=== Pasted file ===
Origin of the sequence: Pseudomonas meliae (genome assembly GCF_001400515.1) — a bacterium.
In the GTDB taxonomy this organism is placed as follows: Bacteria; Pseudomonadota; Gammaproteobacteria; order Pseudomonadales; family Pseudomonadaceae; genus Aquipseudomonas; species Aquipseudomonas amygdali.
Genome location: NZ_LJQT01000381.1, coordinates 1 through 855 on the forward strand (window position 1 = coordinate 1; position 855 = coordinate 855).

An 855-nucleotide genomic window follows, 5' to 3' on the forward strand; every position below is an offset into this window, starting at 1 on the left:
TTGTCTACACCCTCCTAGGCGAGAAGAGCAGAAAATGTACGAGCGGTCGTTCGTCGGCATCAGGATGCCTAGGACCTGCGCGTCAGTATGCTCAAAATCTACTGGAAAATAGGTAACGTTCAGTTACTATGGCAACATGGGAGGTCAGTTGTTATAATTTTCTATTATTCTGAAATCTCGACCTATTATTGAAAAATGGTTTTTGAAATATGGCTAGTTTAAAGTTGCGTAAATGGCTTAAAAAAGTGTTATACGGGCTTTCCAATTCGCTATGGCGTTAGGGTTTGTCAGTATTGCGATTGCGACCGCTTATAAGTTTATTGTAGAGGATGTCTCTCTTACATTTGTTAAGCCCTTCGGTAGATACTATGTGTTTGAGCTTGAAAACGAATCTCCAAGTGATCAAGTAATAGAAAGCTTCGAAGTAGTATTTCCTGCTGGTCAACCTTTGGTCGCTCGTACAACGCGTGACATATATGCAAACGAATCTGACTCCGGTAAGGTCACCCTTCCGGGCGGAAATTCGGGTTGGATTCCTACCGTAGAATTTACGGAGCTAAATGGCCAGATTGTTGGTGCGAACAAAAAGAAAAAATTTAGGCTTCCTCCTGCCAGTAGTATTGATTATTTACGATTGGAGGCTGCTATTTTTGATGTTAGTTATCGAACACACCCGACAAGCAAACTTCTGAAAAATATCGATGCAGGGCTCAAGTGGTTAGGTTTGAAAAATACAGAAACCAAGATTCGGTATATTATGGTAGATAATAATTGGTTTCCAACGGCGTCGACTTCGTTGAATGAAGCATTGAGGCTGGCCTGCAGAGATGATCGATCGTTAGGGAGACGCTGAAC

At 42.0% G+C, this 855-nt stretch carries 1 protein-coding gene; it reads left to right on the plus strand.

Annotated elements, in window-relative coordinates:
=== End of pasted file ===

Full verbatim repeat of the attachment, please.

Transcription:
Origin of the sequence: Pseudomonas meliae (genome assembly GCF_001400515.1) — a bacterium.
In the GTDB taxonomy this organism is placed as follows: Bacteria; Pseudomonadota; Gammaproteobacteria; order Pseudomonadales; family Pseudomonadaceae; genus Aquipseudomonas; species Aquipseudomonas amygdali.
Genome location: NZ_LJQT01000381.1, coordinates 1 through 855 on the forward strand (window position 1 = coordinate 1; position 855 = coordinate 855).

An 855-nucleotide genomic window follows, 5' to 3' on the forward strand; every position below is an offset into this window, starting at 1 on the left:
TTGTCTACACCCTCCTAGGCGAGAAGAGCAGAAAATGTACGAGCGGTCGTTCGTCGGCATCAGGATGCCTAGGACCTGCGCGTCAGTATGCTCAAAATCTACTGGAAAATAGGTAACGTTCAGTTACTATGGCAACATGGGAGGTCAGTTGTTATAATTTTCTATTATTCTGAAATCTCGACCTATTATTGAAAAATGGTTTTTGAAATATGGCTAGTTTAAAGTTGCGTAAATGGCTTAAAAAAGTGTTATACGGGCTTTCCAATTCGCTATGGCGTTAGGGTTTGTCAGTATTGCGATTGCGACCGCTTATAAGTTTATTGTAGAGGATGTCTCTCTTACATTTGTTAAGCCCTTCGGTAGATACTATGTGTTTGAGCTTGAAAACGAATCTCCAAGTGATCAAGTAATAGAAAGCTTCGAAGTAGTATTTCCTGCTGGTCAACCTTTGGTCGCTCGTACAACGCGTGACATATATGCAAACGAATCTGACTCCGGTAAGGTCACCCTTCCGGGCGGAAATTCGGGTTGGATTCCTACCGTAGAATTTACGGAGCTAAATGGCCAGATTGTTGGTGCGAACAAAAAGAAAAAATTTAGGCTTCCTCCTGCCAGTAGTATTGATTATTTACGATTGGAGGCTGCTATTTTTGATGTTAGTTATCGAACACACCCGACAAGCAAACTTCTGAAAAATATCGATGCAGGGCTCAAGTGGTTAGGTTTGAAAAATACAGAAACCAAGATTCGGTATATTATGGTAGATAATAATTGGTTTCCAACGGCGTCGACTTCGTTGAATGAAGCATTGAGGCTGGCCTGCAGAGATGATCGATCGTTAGGGAGACGCTGAAC

At 42.0% G+C, this 855-nt stretch carries 1 protein-coding gene; it reads left to right on the plus strand.

Annotated elements, in window-relative coordinates: